1st Module - Cooperation and Competition, Conflict Styles and Outcomes
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The way people approach conflict is decisive in determining its course and outcomes. This Module, first, is concerned with understanding the processes involved in cooperation and competition, their effects and with exploring the factors that contribute to developing a cooperative or competitive relationship between people. Second, “conflict styles” are introduced to help participants examine how they react to conflicts when they first arise and how they respond after conflicts become more intense - primary reference is made to the Thomas-Killmann instrument. Third, this module introduces also a theory background to “conflict outcomes”, with reference to the Transcend outcome matrix and game theory “zero-sum” and “non-zero-sum” situations.
- Deutsch, Morton., "Cooperation and Competition" in Deutsch, M., Coleman, P. (eds.) The Handbook of Conflict Resolution: Theory and Practice, San Francisco: Jossey Bass, 2000.
- Johnson, D. W., and Johnson R. T., Cooperation and Competition: Theory and Research, Edina, Minn.: Interaction, 1989.
- Spangler, Brad "Competitive and Cooperative Approaches to Conflict", in Beyond Intractability, Eds. Guy Burgess and Heidi Burgess, Conflict Research Consortium, University of Colorado, Boulder. Posted: July 2003 http://www.beyondintractability.org/essay/competitive_cooperative_frames/
- Conflict Research Consortium Staff, "Article Summary of Cooperation and Conflcit by Morton Deutsch", in CRInfo, http://www.crinfo.org/articlesummary/10166/
- Deutsch, Morton, "Cooperation and Competition" (based on interview), in Beyond Intractability, http://www.beyondintractability.org/audio/10323/
- Beersma,Bianca, et al., Which Reward Structure Works Best? A New Perspective on Cooperation and Competition in Teams, http://gbspapers.library.emory.edu/archive/00000156/01/GBS-OM-2002-003.pdf
- Saveri, Andrea, Rheingold, Howard, Soojung-Kim Pang, Alex, Vian, Kathi, Toward a New Literacy of Cooperation in Business – Managing Dilemmas in the 21st Century, Institute For The Future, 2004, http://www.iftf.org/docs/SR-851A_New_Literacy_Cooperation.pdf
- Conflict Handling Styles. Many tools are available to help individuals be aware of the way they act in conflict. For peacebuilding, knowing how you react to conflict and communicate with people is very important. Here we focus on the “Personal Conflict Style Inventory” developed by Ron Kraybill and Mennonite Conciliation Services (1987). It is a brief questionnaire that uses the five conflict styles identified in the Thomas-Kilmann instrument – accommodation, compromise, competition, avoidance and collaboration.
- Conflict Outcomes (Zero-sum and Non-zero-sum situations). Frequently, who is in conflict thinks that one party will win and the other will lose, or the parties will find a compromise. Conflict is perceived as a zero-sum situation, i.e. a situation where the gain of one part corresponds to the loss of the other. In other words, the outcome is seen as a fixed pie: the more I get of it the less you’ll get; if I get it all you’ll get none. In compromise we split the pie. Nonetheless, experience tells us that very often in violent conflicts both parties lose. Frequently, if no party can impose herself over the other(s) and they cannot compromise, the costs of fighting of each party will be so high that - no matter what the gain is - costs are higher. In other words, frequently parties in conflict lose more than they gain. A traditional aim of conflict transformation is to help the parties to see conflict as a non-zero-sum situation, where both parties can win or both can lose. That is, to expand the pie.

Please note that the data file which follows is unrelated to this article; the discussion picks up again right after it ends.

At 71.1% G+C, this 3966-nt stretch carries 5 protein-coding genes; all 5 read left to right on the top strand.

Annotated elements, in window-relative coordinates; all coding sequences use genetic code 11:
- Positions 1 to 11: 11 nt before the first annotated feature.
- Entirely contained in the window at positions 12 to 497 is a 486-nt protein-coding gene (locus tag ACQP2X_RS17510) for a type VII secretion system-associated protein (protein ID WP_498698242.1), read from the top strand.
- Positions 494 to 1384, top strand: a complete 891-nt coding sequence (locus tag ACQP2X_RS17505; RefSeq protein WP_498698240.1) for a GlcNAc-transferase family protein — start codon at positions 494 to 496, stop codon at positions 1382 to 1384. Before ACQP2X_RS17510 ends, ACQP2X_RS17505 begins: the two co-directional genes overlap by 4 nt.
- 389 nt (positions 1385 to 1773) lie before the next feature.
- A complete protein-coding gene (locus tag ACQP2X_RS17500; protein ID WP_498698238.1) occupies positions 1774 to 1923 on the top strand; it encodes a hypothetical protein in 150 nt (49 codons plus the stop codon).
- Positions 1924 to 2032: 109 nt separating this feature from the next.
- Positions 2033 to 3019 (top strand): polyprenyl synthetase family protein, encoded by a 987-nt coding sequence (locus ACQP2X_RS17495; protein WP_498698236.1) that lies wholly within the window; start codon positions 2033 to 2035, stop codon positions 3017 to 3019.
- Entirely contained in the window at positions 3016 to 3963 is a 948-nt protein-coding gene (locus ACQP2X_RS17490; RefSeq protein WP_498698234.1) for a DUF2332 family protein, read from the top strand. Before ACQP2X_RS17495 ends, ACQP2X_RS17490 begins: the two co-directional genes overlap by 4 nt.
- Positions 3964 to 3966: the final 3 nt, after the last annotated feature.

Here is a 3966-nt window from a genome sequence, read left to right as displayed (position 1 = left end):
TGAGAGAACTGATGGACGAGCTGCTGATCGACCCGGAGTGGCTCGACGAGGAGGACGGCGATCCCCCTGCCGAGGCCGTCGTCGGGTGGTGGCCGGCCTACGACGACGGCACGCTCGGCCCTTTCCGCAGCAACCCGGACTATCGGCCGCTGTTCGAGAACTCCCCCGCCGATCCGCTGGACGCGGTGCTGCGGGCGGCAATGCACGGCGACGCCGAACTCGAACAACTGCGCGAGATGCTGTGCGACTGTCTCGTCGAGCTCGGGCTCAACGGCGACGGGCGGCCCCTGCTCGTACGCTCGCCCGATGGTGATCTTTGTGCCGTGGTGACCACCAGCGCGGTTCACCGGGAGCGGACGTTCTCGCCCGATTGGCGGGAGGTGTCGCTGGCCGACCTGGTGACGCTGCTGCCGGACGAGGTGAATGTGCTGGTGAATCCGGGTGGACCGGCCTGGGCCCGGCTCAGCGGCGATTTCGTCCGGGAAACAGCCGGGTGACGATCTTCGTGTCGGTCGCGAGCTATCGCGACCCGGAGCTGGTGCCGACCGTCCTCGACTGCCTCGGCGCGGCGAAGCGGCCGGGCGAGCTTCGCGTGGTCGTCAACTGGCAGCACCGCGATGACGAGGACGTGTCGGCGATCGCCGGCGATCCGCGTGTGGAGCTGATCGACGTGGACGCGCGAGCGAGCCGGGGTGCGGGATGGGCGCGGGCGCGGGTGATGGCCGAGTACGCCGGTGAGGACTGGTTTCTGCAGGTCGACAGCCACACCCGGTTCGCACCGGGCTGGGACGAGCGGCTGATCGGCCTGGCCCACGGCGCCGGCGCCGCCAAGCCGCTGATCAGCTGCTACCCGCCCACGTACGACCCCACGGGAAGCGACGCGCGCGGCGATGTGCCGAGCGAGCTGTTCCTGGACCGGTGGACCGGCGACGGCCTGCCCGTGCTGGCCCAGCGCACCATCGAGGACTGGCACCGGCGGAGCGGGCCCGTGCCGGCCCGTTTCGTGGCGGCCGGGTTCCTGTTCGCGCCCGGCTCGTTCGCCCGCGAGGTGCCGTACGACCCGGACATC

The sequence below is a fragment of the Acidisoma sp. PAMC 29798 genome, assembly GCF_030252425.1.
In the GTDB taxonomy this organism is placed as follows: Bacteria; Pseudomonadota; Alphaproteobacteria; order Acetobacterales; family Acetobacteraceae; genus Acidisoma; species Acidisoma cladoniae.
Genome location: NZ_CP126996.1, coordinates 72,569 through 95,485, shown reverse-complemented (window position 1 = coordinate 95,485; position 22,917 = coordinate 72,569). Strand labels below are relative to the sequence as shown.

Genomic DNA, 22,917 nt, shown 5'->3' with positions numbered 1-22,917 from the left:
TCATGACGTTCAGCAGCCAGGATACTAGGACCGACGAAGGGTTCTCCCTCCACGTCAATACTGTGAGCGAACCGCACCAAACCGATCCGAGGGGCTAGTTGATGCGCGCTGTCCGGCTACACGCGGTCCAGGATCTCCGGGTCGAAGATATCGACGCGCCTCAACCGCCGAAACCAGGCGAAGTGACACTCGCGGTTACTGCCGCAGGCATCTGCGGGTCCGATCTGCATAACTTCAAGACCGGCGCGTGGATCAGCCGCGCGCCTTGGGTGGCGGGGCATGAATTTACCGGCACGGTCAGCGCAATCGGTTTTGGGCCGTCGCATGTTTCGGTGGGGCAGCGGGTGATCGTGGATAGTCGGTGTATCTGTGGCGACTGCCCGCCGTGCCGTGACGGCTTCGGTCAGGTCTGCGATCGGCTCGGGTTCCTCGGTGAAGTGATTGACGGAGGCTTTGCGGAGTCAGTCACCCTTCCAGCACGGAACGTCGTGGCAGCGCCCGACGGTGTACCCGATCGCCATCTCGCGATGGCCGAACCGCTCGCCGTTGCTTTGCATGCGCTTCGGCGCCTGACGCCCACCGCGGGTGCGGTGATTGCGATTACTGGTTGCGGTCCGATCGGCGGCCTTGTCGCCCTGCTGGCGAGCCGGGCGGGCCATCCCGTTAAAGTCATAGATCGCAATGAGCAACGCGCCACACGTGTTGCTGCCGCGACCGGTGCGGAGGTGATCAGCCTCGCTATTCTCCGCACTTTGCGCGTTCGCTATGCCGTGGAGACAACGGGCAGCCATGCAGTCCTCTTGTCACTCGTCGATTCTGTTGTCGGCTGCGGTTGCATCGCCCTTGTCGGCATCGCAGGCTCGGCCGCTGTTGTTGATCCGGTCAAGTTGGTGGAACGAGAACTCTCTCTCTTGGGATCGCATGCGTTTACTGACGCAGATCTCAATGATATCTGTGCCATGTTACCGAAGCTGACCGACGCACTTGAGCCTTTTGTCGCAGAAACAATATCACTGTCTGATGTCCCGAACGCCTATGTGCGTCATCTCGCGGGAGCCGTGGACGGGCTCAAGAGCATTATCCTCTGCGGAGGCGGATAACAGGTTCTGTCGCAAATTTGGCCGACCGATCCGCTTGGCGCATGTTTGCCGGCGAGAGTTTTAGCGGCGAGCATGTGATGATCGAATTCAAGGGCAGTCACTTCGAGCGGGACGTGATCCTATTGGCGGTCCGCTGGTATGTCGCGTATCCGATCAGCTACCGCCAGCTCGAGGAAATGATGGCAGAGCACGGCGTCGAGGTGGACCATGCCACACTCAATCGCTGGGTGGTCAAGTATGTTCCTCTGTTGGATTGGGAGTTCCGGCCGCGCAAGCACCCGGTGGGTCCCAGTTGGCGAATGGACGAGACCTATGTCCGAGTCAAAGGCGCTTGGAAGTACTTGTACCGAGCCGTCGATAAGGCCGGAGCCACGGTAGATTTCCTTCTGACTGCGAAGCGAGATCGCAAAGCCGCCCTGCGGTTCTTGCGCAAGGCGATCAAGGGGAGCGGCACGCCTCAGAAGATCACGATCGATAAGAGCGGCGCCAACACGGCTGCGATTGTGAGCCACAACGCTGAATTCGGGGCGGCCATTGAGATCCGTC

Activities you can use when working on this content include
- Popeye. A quick to organise, easy to understand and funny to play activity. Though quick to play, it can provide for hours of reflection on adversarial and competitive assumptions about negotiation and how these can influence the outcome;
- Green Card, Red Card. Inspired by Game Theory, specifically by the “Prisoner’s Dilemma”, this activity provides a situation where participants’ choice of cooperating or competing have evident effects in terms of their outcomes;
- Win All You Can. A version of the "prisoner's dilemma" that can be played in teams. This powerful game can provide for a thorough debriefing.
- Shall We Negotiate? Five sets of cards of different colours. Each colour has a different negotiating "power". Each participant has 5 cards of the same colour as start up - different participants, different colours. Each colour card has a specific value. Participants do not know who has which colour, they walk the room and try to make as many points as possible through one-on-one secret negotiations.
- Trucks. A simulation that explores cooperation and competition between groups, specifically how the use of threats affects it. It needs some preparation and the rules of the game need to be explained carefully to participants.
- Personal Conflict Style Inventory. There are a number of ways of responding to conflict and this tool is designed to help participants identify how they respond to conflict as soon as it occurs and after it has continued for a while. It is a self-assessment tool in a questionary format.